And the way the story turns out, Casey, is that over her lifetime she became a self-made millionaire and she passed those lessons on to myself, my father, and my sister. Our whole family has been in the financial service industry now starting with my dad for 50 years. So, I grew up in the investment business. My grandmother helped me buy my first stock at age 7. So, when I came into the business along with my father back in 1993, which is almost 25 years ago, I was really shocked. What I was shocked by was that my grandmother was not actually typical where the woman wasn’t in charge of the money and the investments. It was often still the man that was doing it, and what I saw firsthand in my father's financial advisory business was we had a lot of older men and they were starting to die. And so, I was having meetings with widow after widow after widow where we were teaching them the basics around financial plan, where the money was, where the income was going to come from, how even to write checks. And really on the third meeting with the widow, I turned to my dad and I said, "This is crazy. We need to do something about this.” And he said, “What do you want to do?” and I said, "Well, why don't we do exactly what grandma did? Why don't we just teach a class? Grandma went to classes on investing for women and money. Why don’t we teach a class on investing for women and money?” And he said, “Hey, if you want to go teach it, go for it.” My dad had built his career teaching retirement seminars.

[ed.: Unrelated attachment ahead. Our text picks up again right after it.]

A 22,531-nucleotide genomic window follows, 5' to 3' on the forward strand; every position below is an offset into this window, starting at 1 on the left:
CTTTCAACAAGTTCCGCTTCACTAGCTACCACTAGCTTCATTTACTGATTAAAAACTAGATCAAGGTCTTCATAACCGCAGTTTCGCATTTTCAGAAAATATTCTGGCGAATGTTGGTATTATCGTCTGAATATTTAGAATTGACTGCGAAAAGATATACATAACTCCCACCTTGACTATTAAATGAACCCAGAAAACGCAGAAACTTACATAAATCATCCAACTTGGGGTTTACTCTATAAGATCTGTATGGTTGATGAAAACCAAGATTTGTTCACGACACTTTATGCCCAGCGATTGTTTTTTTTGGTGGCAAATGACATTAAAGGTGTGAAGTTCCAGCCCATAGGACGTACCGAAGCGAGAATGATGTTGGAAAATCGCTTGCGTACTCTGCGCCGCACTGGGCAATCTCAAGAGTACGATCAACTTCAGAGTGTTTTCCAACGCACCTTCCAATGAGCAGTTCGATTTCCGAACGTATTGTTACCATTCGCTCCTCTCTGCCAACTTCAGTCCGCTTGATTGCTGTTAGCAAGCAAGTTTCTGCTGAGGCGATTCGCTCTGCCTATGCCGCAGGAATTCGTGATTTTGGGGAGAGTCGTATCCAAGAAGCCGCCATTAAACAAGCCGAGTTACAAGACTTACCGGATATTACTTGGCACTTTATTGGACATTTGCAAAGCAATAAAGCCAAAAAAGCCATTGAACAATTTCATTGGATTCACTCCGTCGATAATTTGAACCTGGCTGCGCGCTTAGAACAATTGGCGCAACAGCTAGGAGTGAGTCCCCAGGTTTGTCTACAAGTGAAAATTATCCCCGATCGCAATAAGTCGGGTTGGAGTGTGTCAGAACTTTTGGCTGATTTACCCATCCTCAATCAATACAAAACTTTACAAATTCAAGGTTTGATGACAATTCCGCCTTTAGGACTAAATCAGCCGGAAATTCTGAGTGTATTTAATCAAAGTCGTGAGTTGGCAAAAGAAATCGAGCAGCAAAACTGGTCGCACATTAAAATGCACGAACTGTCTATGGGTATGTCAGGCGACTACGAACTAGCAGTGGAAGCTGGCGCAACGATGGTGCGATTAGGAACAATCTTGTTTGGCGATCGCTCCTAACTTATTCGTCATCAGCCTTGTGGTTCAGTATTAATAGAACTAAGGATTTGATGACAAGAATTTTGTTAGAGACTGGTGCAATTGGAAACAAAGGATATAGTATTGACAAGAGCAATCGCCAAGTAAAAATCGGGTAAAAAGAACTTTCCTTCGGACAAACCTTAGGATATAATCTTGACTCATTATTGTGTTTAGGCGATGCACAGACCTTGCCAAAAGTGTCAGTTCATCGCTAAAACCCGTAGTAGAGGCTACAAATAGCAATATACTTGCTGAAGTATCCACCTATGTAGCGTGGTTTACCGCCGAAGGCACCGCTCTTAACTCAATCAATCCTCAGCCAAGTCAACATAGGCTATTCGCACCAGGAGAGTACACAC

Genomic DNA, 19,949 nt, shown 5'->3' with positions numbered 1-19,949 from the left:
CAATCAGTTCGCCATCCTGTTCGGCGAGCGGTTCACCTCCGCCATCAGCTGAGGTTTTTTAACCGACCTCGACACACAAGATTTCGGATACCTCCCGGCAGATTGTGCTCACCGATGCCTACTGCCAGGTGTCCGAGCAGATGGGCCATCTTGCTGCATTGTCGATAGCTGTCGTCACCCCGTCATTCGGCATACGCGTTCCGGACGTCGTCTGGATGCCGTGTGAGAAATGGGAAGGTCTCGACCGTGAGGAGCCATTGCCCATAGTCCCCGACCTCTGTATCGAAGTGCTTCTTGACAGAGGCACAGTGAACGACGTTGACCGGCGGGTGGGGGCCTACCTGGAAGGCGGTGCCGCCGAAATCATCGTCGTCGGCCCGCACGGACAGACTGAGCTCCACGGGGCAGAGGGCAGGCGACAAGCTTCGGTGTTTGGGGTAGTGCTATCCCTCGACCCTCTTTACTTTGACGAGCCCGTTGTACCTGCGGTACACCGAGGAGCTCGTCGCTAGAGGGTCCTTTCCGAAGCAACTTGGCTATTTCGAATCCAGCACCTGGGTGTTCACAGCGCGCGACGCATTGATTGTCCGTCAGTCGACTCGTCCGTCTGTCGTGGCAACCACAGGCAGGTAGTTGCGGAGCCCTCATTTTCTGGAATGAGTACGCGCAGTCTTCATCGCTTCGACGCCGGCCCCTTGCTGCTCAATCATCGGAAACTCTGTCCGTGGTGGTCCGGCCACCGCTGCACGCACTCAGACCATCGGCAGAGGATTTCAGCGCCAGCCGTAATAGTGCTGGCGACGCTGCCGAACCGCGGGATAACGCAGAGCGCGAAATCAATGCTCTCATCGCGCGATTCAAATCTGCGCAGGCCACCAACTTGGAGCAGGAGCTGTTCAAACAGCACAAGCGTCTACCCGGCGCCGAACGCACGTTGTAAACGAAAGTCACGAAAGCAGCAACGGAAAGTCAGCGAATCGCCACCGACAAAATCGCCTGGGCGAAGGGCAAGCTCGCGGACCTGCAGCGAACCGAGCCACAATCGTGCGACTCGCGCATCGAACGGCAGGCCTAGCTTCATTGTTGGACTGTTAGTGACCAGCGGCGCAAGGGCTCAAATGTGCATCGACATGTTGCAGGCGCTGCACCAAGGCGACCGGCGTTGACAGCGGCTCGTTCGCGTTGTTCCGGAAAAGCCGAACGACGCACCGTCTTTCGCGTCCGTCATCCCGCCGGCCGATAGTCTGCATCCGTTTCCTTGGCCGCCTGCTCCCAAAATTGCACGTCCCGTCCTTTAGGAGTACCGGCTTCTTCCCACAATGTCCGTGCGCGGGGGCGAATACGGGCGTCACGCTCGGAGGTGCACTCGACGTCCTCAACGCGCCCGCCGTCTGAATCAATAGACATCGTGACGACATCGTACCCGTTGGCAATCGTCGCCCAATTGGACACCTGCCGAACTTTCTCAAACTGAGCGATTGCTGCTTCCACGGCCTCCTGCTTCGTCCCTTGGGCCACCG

So, I created a class for originally my women clients and I just told them like, “Look, we’re watching women be widowed and learn about money at the worst possible time. You don't want to be learning about money once your husbands die. And by the way, if you're not married and you’re single then you need to know what’s going on with personal finances because you’re going to live a really long time so we have to protect you.” And so, I started teaching this class in Lafayette, California, and that first class my mom was like, “Well, that's amazing. I'll bring all my girlfriends and all of our clients wanted to come.” We had 225 women clients want to come to the first seminar and that was in 1994 and I got the local paper to come, wrote a story about it, and I just started teaching that class in my community over and over again. At the first seminar, I got asked, "What’s a good book for women and money?” and there wasn’t one out there. So, after about three years of teaching that class and people just beating me up going, "When are you going write a book about this?” I finally sat down and did the difficult work of putting into a book what I was teaching.